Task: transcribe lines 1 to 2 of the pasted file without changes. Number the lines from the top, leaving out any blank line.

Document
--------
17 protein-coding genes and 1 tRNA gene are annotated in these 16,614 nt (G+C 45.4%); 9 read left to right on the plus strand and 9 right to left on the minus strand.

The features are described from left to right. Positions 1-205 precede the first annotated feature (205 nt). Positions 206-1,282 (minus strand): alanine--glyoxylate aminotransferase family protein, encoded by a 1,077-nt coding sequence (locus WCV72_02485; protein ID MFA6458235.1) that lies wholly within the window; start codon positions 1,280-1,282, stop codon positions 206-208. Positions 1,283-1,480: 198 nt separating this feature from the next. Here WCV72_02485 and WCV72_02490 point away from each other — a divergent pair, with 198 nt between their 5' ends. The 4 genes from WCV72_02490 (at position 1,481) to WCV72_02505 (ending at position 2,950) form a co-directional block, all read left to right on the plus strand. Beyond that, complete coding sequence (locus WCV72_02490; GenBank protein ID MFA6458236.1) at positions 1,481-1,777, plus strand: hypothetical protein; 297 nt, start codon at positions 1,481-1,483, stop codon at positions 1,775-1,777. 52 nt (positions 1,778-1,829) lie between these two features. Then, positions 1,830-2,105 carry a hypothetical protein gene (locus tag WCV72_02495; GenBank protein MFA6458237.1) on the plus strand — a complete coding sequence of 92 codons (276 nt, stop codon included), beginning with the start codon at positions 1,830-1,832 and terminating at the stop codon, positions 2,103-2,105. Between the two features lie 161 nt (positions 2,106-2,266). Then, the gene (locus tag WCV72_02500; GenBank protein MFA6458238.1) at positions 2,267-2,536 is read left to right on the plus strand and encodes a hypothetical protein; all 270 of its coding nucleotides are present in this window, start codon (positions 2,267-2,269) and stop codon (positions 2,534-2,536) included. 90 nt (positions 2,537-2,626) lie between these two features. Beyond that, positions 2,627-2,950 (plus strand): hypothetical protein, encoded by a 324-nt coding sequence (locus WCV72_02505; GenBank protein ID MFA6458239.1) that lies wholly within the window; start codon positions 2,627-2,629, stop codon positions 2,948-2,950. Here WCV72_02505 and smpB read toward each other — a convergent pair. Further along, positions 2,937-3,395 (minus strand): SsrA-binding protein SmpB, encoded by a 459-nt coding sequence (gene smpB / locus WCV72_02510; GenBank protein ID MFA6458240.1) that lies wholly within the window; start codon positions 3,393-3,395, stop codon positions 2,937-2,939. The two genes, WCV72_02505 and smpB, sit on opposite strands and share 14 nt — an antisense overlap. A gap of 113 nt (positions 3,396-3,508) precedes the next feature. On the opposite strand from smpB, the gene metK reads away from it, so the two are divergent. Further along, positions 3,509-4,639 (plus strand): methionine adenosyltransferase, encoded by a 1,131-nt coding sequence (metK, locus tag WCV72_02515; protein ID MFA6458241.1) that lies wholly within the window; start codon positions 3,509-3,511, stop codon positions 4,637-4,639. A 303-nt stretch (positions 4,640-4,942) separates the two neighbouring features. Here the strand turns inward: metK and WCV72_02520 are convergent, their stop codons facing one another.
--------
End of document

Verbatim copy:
17 protein-coding genes and 1 tRNA gene are annotated in these 16,614 nt (G+C 45.4%); 9 read left to right on the plus strand and 9 right to left on the minus strand.

The features are described from left to right. Positions 1-205 precede the first annotated feature (205 nt). Positions 206-1,282 (minus strand): alanine--glyoxylate aminotransferase family protein, encoded by a 1,077-nt coding sequence (locus WCV72_02485; protein ID MFA6458235.1) that lies wholly within the window; start codon positions 1,280-1,282, stop codon positions 206-208. Positions 1,283-1,480: 198 nt separating this feature from the next. Here WCV72_02485 and WCV72_02490 point away from each other — a divergent pair, with 198 nt between their 5' ends. The 4 genes from WCV72_02490 (at position 1,481) to WCV72_02505 (ending at position 2,950) form a co-directional block, all read left to right on the plus strand. Beyond that, complete coding sequence (locus WCV72_02490; GenBank protein ID MFA6458236.1) at positions 1,481-1,777, plus strand: hypothetical protein; 297 nt, start codon at positions 1,481-1,483, stop codon at positions 1,775-1,777. 52 nt (positions 1,778-1,829) lie between these two features. Then, positions 1,830-2,105 carry a hypothetical protein gene (locus tag WCV72_02495; GenBank protein MFA6458237.1) on the plus strand — a complete coding sequence of 92 codons (276 nt, stop codon included), beginning with the start codon at positions 1,830-1,832 and terminating at the stop codon, positions 2,103-2,105. Between the two features lie 161 nt (positions 2,106-2,266). Then, the gene (locus tag WCV72_02500; GenBank protein MFA6458238.1) at positions 2,267-2,536 is read left to right on the plus strand and encodes a hypothetical protein; all 270 of its coding nucleotides are present in this window, start codon (positions 2,267-2,269) and stop codon (positions 2,534-2,536) included. 90 nt (positions 2,537-2,626) lie between these two features. Beyond that, positions 2,627-2,950 (plus strand): hypothetical protein, encoded by a 324-nt coding sequence (locus WCV72_02505; GenBank protein ID MFA6458239.1) that lies wholly within the window; start codon positions 2,627-2,629, stop codon positions 2,948-2,950. Here WCV72_02505 and smpB read toward each other — a convergent pair. Further along, positions 2,937-3,395 (minus strand): SsrA-binding protein SmpB, encoded by a 459-nt coding sequence (gene smpB / locus WCV72_02510; GenBank protein ID MFA6458240.1) that lies wholly within the window; start codon positions 3,393-3,395, stop codon positions 2,937-2,939. The two genes, WCV72_02505 and smpB, sit on opposite strands and share 14 nt — an antisense overlap. A gap of 113 nt (positions 3,396-3,508) precedes the next feature. On the opposite strand from smpB, the gene metK reads away from it, so the two are divergent. Further along, positions 3,509-4,639 (plus strand): methionine adenosyltransferase, encoded by a 1,131-nt coding sequence (metK, locus tag WCV72_02515; protein ID MFA6458241.1) that lies wholly within the window; start codon positions 3,509-3,511, stop codon positions 4,637-4,639. A 303-nt stretch (positions 4,640-4,942) separates the two neighbouring features. Here the strand turns inward: metK and WCV72_02520 are convergent, their stop codons facing one another.